How to Argue for Gay Rights

Pam reports from the International Gay and Lesbian Leadership Conference. She writes about Howard Dean’s expectably laconic speech, good gay rights strategies, and black homophobia. I’ll gloss over Dean’s speech – I find criticizing him to be even more repetitive than criticizing Bush – and concentrate on the other two points, which are incisive.

The [Arizona anti-SSM] amendment failed because of a couple of factors, which I mentioned while at the conference: 1) the voters were targeted about how the amendment would affect unmarried seniors and heterosexuals, and almost completely ignored the “fairness” argument, avoiding the use gay couples in promotional materials, and 2) Arizona has a libertarian, government-out-of-my-business streak that further eroded support for the amendment. The latter is one of the reasons that the amendment nearly failed in South Dakota.

The fairness argument was used extensively in Wisconsin; gay families were prominently featured by Fair Wisconsin, and the anti-amendment forces were well-funded and organized, yet the measure easily passed. The difference? — people vote their self-interest. Sad, but true, fairness really isn’t enough of an argument unless you have a critical mass of het allies who are well-informed and motivated to do the right thing — our movement, desperately needs to educate our allies; way too many straight folks simply don’t have equality issues on their radar even in states like Wisconsin, where people thought there was a chance to defeat an amendment.

The sort of people who would read UTI are the most natural constituency for gay rights. Brent and DarkSyde are radical centrists, but they’re libertarian enough to think that governmental regulation of marriage is idiotic and secular enough to think that the religious argument against SSM is bunk. It’s a lot easier to frame SSM as an issue of small government and individual responsibility than as an issue of fairness and equality.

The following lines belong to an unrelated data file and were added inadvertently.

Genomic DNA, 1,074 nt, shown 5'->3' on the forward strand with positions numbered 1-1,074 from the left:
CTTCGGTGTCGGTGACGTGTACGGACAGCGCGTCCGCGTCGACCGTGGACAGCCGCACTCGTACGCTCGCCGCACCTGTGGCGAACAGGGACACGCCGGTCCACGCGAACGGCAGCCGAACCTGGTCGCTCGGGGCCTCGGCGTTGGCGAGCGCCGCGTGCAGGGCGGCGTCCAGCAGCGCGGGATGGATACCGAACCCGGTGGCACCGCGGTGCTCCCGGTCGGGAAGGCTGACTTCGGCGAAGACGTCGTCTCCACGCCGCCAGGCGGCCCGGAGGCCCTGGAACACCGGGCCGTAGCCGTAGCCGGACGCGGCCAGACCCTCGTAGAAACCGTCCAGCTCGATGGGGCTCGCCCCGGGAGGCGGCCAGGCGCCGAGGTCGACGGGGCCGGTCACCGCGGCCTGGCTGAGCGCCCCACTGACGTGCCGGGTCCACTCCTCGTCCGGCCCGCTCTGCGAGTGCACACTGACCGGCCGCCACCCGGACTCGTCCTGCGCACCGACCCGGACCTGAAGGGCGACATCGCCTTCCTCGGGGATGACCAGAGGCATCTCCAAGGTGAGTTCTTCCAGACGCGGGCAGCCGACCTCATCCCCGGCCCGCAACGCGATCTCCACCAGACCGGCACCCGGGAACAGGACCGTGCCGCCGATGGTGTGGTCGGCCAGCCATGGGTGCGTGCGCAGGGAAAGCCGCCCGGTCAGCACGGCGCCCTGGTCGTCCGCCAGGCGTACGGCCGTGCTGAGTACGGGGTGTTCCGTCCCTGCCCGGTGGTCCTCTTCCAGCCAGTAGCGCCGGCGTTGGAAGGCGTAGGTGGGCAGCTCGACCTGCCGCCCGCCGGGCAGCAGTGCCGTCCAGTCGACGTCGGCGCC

Incidentally, the same principle applies to issues of poverty and race. Arguing for more public spending on health care because 15% of Americans are uninsured is brain-dead, as is trumpeting an economic policy’s benefits for people below poverty. The Democrats have to show how their economic policies help the middle class. In particular, the Evangelists who say the Democrats should talk in moral instead of pragmatic terms should be ignored.

As for black homophobia,

In the case of amendments in Virginia and Arizona, a majority of blacks voted for them. Celinda Lake, a pollster who was also on the panel, chimed in to concur and added that the data shows religious black women are particularly hardcore in their views in opposition to marriage equality and Latino men are an equally troubling demographic in this area. The GOP saw big losses in the Hispanic vote this election cycle; while the Dems see an opportunity in this demo, silence on the homophobia that exists in this groups comes directly at our expense when our rights are placed on the guillotine of the ballot box.


And I pointed out that Falwell and Robertson would have been held accountable for these unbelievable statements — but black pastors like those mentioned have been given a pass time and again in the MSM. I explained that the reason for the radio silence by Democratic establishment and political figures of any stripe is because, as we’ve discussed here — race is a third rail topic — whites are afraid of being called racist, blacks are defensive. It leaves everyone unable to address basic, common sense issues of accountability.

Instead of calling these bigoted pastors out, no one wants to talk about the matter for fear of offending a significant voter base. How cowardly is this? For those out there who believe they are “not qualified” to talk about race, there is no reason on earth that anyone should be afraid to call out naked bigotry and homophobia, no matter the color of the person uttering it. These men are in charge of large churches and I only wish I had time to read more quotes I have from other black homobigots in the pulpit (if you click here or here).

That is exactly the point I’m making in my book. The Republican fundamentalist, Reeves, is straightforwardly a religious nut and comes under fire from the left. But the Democratic fundamentalist, Reynolds, gets a free pass because he’s black, to the point that his primary opponent refuses to make effective political attacks on him for fear of looking racist. When the protagonist brings up Reynolds’ waffling on abortion and open hatred of gays, senior Democrats deride him as a privileged white Anglo-Saxon.

One Response to How to Argue for Gay Rights

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